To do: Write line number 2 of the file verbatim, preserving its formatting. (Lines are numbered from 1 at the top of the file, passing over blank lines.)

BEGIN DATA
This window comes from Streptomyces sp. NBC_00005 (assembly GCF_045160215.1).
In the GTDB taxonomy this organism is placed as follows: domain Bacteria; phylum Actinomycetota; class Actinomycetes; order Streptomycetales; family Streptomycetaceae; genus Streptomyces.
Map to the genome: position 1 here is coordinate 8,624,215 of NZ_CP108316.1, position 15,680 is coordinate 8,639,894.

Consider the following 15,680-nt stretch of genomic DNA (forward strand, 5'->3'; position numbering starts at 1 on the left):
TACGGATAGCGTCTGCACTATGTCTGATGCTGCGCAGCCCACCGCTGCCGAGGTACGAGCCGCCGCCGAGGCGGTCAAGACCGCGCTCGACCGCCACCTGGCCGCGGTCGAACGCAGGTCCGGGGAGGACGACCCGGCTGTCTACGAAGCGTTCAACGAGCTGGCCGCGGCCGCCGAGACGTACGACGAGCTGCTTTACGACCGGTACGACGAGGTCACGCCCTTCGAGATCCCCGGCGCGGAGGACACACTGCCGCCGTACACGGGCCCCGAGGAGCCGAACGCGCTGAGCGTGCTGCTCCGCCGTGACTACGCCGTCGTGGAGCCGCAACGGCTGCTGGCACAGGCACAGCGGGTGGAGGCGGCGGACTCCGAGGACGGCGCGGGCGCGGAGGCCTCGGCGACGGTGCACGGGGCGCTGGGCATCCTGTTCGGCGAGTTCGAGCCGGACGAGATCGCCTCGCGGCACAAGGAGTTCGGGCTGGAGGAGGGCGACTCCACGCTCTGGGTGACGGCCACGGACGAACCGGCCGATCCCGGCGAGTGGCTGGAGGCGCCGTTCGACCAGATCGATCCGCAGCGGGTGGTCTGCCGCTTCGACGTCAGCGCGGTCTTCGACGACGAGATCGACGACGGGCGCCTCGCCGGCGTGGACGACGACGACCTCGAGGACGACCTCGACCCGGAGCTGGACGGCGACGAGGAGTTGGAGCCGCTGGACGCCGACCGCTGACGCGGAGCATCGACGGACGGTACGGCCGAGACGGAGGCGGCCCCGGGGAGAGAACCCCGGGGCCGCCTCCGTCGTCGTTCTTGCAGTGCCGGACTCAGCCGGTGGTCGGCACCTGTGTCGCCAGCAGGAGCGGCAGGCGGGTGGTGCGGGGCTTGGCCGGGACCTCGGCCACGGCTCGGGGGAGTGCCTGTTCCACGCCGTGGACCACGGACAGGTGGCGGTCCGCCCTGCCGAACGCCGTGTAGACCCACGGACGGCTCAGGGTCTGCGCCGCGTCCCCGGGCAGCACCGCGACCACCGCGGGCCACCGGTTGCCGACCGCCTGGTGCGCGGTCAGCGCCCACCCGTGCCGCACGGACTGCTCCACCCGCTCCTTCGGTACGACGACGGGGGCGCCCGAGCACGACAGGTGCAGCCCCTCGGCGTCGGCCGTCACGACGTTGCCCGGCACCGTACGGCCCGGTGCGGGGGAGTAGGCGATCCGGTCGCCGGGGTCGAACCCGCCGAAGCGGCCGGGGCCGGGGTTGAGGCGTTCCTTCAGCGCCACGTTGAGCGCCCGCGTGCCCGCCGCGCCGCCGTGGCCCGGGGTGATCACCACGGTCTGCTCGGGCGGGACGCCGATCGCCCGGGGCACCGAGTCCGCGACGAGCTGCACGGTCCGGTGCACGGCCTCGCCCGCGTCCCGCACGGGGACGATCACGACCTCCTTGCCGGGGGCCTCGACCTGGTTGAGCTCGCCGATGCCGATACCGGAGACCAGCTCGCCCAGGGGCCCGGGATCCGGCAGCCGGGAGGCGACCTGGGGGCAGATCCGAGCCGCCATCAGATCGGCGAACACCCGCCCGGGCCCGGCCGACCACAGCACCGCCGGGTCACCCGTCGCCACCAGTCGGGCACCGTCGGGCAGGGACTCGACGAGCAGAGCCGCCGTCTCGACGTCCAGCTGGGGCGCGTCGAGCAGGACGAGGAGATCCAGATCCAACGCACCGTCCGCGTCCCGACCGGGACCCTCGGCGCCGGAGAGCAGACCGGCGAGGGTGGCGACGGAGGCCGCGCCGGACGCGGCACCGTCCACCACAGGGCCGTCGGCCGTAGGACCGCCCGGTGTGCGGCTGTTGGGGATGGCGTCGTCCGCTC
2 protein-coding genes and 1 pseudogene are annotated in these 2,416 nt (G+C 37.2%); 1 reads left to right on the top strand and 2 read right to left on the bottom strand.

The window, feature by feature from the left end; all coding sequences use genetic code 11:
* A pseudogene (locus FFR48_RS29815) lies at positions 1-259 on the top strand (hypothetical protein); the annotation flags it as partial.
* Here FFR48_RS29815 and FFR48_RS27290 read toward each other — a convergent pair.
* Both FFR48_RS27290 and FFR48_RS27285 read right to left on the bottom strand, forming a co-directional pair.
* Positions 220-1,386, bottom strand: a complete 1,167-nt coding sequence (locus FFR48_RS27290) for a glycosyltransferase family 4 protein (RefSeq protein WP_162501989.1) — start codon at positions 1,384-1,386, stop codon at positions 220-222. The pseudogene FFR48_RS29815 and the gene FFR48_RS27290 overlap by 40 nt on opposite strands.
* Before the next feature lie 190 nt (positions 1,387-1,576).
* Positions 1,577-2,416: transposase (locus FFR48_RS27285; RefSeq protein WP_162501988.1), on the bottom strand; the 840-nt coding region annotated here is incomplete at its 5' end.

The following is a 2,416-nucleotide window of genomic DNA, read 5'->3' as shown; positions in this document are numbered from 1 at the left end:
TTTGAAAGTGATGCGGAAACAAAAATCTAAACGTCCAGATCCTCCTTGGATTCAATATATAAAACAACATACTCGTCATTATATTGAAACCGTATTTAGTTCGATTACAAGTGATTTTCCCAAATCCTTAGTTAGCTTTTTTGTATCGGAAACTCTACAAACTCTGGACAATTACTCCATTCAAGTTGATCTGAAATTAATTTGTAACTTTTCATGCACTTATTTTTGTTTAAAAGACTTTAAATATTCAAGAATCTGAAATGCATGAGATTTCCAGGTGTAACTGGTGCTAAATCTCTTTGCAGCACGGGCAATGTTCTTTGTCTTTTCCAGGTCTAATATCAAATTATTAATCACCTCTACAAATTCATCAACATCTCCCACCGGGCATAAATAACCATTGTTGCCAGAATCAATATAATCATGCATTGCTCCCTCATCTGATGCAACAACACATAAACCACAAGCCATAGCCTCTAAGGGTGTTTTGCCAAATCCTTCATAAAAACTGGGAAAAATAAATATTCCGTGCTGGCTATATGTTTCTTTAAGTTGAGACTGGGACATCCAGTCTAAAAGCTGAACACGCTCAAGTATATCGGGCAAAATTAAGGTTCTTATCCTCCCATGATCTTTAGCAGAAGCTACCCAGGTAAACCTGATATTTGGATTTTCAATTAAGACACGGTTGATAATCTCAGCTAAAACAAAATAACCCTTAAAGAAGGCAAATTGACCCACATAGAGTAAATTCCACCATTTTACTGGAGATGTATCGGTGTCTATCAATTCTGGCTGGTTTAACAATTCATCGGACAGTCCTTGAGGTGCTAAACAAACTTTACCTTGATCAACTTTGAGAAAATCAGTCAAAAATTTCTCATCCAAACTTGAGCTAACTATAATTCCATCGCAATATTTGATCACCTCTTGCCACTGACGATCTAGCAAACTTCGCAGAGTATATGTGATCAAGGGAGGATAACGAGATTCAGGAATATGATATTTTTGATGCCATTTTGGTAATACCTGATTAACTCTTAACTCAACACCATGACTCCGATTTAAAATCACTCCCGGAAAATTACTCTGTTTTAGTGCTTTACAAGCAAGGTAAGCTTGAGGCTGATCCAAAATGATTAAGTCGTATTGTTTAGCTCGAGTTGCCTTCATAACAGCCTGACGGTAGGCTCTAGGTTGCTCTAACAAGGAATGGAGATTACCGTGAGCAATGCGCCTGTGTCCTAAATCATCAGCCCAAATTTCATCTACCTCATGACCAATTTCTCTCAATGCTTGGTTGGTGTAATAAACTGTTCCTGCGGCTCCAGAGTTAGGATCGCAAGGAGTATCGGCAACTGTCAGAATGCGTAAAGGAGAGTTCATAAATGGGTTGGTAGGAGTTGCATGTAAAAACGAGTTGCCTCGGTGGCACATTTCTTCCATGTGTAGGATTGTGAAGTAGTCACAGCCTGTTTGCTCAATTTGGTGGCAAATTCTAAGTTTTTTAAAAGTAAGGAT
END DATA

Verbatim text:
In the GTDB taxonomy this organism is placed as follows: domain Bacteria; phylum Actinomycetota; class Actinomycetes; order Streptomycetales; family Streptomycetaceae; genus Streptomyces.